Planned Parenthood offers another case study in moral insanity. The string of recent videos that demonstrate negotiations for baby parts are hard to watch. The connection with the stories above may not be immediately apparent but let me attempt to draw some cords together. Man is uniquely made in the image of God. At the moment of conception, there is a new human being, a unique image bearer invested with dominion over God’s creatures. While a baby in the womb lacks strength, she indeed has the rights of dominion over big cats like Cecil. God has made it this way. Once the distinction is flattened out, value is assigned based on metrics that are designed by man (culture). The linked video above plays out the worldview with brutal honesty.  

I’m a little shocked at how much traction the videos have gotten. Why would they not sell the body parts? What did we think they were doing with the leftover dismembered babies? Does putting them in a sterile trash bag make it better? We’ve lost our imagination. Apparently we need a video to show us that crushing a 20 week old baby is morally reprehensible. Abortion is the real horror, not selling the body. But if these videos cause the world to wake up to the atrocity, then I’m grateful.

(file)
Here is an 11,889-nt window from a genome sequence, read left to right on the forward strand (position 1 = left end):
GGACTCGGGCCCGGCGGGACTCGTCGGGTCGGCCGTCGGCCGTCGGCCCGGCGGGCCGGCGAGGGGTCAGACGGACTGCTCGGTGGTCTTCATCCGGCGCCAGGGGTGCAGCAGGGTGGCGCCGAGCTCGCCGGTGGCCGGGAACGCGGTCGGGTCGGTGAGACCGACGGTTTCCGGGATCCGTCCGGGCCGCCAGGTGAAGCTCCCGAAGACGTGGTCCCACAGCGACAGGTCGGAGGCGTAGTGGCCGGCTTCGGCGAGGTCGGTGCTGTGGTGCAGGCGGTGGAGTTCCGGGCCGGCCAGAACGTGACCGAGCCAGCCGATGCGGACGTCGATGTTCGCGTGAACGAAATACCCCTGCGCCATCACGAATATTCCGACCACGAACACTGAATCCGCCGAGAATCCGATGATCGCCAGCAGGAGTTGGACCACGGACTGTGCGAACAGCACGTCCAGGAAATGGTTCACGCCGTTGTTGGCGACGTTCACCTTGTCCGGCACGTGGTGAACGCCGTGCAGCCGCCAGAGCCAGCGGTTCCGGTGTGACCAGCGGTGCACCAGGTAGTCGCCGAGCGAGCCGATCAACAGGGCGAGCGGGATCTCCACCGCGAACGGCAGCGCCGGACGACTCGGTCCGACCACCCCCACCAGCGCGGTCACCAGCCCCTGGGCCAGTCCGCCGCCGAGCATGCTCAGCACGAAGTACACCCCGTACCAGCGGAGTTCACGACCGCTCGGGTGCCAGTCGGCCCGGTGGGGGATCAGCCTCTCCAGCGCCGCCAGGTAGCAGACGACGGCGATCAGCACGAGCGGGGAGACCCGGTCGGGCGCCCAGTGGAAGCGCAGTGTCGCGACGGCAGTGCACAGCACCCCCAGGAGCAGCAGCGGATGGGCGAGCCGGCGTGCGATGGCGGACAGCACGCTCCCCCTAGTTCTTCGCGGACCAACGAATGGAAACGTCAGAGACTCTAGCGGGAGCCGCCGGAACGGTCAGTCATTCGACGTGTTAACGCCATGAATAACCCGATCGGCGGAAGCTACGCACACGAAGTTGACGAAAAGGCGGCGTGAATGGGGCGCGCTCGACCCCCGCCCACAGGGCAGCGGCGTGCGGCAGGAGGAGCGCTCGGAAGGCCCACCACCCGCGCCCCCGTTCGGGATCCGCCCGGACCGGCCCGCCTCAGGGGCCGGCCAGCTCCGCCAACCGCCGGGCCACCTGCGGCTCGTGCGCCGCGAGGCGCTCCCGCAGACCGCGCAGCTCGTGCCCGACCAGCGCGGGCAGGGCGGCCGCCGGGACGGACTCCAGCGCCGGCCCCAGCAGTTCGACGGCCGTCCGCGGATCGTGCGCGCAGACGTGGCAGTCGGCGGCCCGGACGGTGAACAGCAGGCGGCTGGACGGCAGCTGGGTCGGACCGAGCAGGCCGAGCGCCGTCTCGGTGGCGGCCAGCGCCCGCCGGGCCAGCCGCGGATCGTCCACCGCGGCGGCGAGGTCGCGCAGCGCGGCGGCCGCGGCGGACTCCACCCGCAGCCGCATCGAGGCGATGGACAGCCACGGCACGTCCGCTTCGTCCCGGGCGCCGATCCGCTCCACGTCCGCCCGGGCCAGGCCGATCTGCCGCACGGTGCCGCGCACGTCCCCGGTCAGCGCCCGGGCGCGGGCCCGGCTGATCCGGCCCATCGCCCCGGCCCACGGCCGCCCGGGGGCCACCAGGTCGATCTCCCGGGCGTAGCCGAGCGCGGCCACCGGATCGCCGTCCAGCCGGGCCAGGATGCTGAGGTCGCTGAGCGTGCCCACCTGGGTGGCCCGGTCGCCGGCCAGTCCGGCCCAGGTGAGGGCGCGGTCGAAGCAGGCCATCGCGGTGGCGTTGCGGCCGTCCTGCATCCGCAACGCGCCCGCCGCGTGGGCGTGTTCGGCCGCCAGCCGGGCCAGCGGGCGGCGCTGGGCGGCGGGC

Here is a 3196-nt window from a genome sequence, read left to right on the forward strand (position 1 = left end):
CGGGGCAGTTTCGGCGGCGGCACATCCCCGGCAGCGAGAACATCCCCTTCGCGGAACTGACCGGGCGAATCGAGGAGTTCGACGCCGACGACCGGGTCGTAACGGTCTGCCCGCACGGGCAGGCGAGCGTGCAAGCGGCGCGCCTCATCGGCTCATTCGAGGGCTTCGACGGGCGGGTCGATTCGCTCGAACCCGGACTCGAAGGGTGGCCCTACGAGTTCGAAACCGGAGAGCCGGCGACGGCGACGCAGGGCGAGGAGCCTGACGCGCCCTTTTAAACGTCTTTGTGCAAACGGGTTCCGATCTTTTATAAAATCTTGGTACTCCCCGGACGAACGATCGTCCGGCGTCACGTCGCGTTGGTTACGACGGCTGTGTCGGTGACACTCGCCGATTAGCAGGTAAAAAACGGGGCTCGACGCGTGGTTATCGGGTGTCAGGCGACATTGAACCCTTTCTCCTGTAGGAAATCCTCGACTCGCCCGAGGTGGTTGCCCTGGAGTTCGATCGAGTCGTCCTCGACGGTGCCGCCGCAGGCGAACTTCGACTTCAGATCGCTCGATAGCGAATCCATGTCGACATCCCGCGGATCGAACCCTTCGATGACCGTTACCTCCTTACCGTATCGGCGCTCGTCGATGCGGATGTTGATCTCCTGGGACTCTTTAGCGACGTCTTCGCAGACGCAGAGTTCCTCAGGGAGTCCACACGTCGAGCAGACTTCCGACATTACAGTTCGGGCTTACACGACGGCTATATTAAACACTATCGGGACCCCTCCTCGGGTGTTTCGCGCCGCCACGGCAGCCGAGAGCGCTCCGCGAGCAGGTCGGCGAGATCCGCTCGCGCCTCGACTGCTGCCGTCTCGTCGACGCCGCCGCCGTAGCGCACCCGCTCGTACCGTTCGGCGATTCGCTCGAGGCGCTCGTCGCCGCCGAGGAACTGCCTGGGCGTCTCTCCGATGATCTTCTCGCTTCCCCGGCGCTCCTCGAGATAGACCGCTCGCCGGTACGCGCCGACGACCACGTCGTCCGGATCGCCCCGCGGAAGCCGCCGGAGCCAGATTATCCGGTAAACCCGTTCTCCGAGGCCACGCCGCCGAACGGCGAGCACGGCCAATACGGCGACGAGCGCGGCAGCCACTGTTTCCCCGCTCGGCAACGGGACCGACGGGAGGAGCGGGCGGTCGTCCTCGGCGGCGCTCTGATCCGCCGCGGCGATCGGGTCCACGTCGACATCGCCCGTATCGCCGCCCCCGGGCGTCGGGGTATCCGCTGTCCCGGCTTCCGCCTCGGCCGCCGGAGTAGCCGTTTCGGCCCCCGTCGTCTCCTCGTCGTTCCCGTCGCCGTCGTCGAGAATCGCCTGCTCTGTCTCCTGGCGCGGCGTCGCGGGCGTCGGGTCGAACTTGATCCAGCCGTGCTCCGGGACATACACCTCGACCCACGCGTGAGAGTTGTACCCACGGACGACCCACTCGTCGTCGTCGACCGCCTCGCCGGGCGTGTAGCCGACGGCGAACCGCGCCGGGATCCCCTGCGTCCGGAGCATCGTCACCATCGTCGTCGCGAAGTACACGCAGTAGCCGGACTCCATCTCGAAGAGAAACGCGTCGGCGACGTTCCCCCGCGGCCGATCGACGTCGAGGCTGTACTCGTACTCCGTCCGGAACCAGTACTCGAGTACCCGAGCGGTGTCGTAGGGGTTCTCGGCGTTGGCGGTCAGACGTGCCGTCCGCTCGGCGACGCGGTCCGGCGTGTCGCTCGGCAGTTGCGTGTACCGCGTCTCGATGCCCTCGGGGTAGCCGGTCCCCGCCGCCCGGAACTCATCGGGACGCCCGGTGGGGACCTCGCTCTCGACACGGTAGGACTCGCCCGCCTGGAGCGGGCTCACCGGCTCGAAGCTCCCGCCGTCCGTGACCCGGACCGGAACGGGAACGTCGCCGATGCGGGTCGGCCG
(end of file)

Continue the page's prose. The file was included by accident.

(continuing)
In further proof of this utilitarian view of life and value, consider the movement towards “Death with Dignity” otherwise known as Doctor Assisted Suicide. This is fully legal now in 3 states with California likely to follow among a host of others. How did we get here? We have lost a robust doctrine of humanity. Humans are valuable because they are humans. 

Forgive me if I offend your animal loving sensibilities, but we can’t lose the distinction between man and beast. This is a worldview issue of the highest order. Losing a strong doctrine of anthropology has ripple effects that we have not yet completely understood. As Christians, love your animals, care for them, but let’s not fall into the trap of thinking they are one of us. They aren’t.

No comments:

Post a Comment